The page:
The EU-funded Copernicus Climate Change Service (C3S) and Copernicus Atmosphere Monitoring Service (CAMS), both implemented by ECMWF, have drawn up an overview of climate indicators in 2017 with a special emphasis on Europe.
The Copernicus Climate Change Service (C3S) and Copernicus Atmosphere Monitoring Service (CAMS), both implemented by the European Centre for Medium-Range Weather Forecasts (ECMWF), are presenting the European State of the Climate summary, an overview of climate indicators in 2017, at the European Parliament in Brussels on 10 April. The event is held under the patronage of the European Parliament and hosted by Members of the EU Parliament, Flavio Zanonato and Klaus Buchner.
Four years after its launch, the European flagship Earth observation programme Copernicus is delivering an unprecedented amount of environmental data in support of public policy and of the development of a successful and sustainable knowledge-based economy. With CAMS already fully operational and C3S reaching the end of its pre-operational phase, the European State of the Climate event is an excellent opportunity to showcase ECMWF’s contributions to the Copernicus programme to the European Parliament and interested parties.
The Copernicus services implemented by ECMWF routinely monitor data on a global scale. Satellite and in-situ data acquired by Copernicus is fed into state-of-the-art computer models to provide updated maps, graphs, forecasts and many other materials. From this information, ECMWF has now compiled the ‘European State of the Climate Summary – 2017’, a set of relevant indicators drawn from its services that provide an overview of the year 2017 in the context of a changing climate.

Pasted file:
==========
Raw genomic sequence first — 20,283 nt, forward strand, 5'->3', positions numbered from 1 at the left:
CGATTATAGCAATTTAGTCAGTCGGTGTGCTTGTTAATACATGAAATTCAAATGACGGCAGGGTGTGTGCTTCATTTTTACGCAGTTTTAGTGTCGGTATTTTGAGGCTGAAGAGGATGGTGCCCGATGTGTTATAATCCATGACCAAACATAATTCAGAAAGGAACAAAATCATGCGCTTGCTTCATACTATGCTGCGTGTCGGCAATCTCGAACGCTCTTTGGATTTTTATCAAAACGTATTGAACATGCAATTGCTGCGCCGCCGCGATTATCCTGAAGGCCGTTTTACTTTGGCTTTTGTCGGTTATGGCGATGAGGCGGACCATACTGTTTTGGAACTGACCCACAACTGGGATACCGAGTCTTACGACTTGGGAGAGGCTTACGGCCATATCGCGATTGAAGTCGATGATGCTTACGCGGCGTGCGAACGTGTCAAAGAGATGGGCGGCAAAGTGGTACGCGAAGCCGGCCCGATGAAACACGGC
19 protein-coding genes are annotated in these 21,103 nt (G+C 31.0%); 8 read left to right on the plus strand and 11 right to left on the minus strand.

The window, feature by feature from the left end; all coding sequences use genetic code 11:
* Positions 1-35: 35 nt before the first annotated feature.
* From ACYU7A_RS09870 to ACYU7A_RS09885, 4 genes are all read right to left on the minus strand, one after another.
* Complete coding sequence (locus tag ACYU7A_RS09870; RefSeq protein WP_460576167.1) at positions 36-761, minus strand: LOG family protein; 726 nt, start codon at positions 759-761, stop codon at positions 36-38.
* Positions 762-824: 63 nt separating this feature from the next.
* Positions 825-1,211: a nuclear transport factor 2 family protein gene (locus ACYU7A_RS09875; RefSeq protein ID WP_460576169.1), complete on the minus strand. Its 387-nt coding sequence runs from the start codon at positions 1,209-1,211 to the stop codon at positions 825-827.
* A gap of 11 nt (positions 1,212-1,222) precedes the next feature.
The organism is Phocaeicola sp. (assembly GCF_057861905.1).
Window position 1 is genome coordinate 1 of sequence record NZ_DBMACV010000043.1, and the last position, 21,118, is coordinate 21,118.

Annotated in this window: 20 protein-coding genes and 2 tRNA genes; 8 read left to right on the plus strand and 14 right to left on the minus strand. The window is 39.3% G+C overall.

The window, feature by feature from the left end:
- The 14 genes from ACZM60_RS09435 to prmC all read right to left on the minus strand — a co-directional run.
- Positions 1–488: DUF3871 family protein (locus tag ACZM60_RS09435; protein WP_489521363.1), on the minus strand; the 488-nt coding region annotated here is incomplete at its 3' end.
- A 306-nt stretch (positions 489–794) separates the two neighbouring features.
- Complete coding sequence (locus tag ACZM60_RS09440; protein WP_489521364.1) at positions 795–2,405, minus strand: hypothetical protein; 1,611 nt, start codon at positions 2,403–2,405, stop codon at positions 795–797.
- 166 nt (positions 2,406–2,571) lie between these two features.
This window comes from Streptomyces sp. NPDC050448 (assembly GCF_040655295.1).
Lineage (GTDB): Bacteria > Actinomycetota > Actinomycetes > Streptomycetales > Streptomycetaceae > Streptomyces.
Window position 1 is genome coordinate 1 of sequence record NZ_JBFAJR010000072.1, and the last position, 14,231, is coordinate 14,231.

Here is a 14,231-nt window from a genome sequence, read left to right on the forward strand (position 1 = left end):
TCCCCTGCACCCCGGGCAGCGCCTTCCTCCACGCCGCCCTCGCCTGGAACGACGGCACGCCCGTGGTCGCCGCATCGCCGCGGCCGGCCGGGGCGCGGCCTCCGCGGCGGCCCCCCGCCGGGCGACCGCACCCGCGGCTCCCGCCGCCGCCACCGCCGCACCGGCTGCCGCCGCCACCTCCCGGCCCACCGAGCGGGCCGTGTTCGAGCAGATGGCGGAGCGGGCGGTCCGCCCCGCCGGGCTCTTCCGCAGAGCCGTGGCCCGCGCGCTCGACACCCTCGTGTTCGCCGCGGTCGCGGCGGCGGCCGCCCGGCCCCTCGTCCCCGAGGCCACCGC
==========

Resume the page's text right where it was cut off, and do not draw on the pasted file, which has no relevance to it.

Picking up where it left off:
For instance, in 2017, Europe has seen average temperatures that were 0.8 degrees Celsius higher than the average over the 1981-2010 period. Notably, the southwest region of Europe experienced extreme droughts, with very low precipitation and soil moisture levels across the region. In the European sector of the Arctic a reduction in winter sea ice area by 600,000 square kilometres was recorded and a substantial ice thickness loss has been observed in glaciers around the globe since the 1960s. The Summary depicts the long-term evolution of several key climate variables that can be used to assess global and regional trends.
Earth observation data are key to understanding the state of our planet. By providing free, reliable and up-to-date environmental information, the Copernicus services support the United Nations Sustainable Development Goals (SDGs). The observational data and forecasts on greenhouse gases and surface air temperatures also contribute to the monitoring of the effectiveness of the COP21 Paris Agreement. The Copernicus services thus provide policy makers, industry and the public with the necessary environmental information to work together on a more sustainable future.
A number of practical applications based on the data provided by the Copernicus services are also being showcased during the event, emphasising how the information brought by Copernicus stimulates the economy and serves the European citizens. Examples will be shown about the growing market of smartphone applications providing information about air quality or the emerging businesses delivering ‘climate services’ such as those using longer-term climate predictions to assess future river flows and renewable energy indicators.
- The Copernicus Climate Change Service website can be found at https://climate.copernicus.eu/
- The Copernicus Atmosphere Monitoring Service website can be found at http://atmosphere.copernicus.eu/
- The ECMWF website can be found at https://www.ecmwf.int/